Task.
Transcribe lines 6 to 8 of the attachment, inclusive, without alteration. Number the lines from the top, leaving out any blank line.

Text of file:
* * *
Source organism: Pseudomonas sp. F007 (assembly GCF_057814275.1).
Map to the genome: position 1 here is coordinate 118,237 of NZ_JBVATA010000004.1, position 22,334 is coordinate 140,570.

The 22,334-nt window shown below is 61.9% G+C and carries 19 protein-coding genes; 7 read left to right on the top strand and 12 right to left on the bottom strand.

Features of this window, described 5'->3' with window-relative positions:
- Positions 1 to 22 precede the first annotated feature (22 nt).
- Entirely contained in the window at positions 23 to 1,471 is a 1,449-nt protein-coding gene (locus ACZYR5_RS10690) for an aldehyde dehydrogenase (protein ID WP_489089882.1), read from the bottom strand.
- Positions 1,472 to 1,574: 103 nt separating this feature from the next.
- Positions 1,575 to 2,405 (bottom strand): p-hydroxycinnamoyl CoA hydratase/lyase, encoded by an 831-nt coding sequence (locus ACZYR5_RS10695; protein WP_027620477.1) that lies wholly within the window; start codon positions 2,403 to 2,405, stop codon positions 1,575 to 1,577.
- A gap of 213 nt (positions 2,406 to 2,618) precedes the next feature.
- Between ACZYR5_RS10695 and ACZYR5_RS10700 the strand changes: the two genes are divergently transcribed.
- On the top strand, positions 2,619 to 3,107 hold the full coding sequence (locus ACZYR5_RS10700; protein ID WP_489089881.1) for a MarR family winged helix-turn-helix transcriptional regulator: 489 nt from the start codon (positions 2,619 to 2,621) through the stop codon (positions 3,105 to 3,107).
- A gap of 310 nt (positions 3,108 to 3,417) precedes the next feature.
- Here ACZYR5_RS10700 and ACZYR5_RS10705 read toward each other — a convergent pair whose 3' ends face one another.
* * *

- Entirely contained in the window at positions 23 to 1,471 is a 1,449-nt protein-coding gene (locus ACZYR5_RS10690) for an aldehyde dehydrogenase (protein ID WP_489089882.1), read from the bottom strand.
- Positions 1,472 to 1,574: 103 nt separating this feature from the next.
- Positions 1,575 to 2,405 (bottom strand): p-hydroxycinnamoyl CoA hydratase/lyase, encoded by an 831-nt coding sequence (locus ACZYR5_RS10695; protein WP_027620477.1) that lies wholly within the window; start codon positions 2,403 to 2,405, stop codon positions 1,575 to 1,577.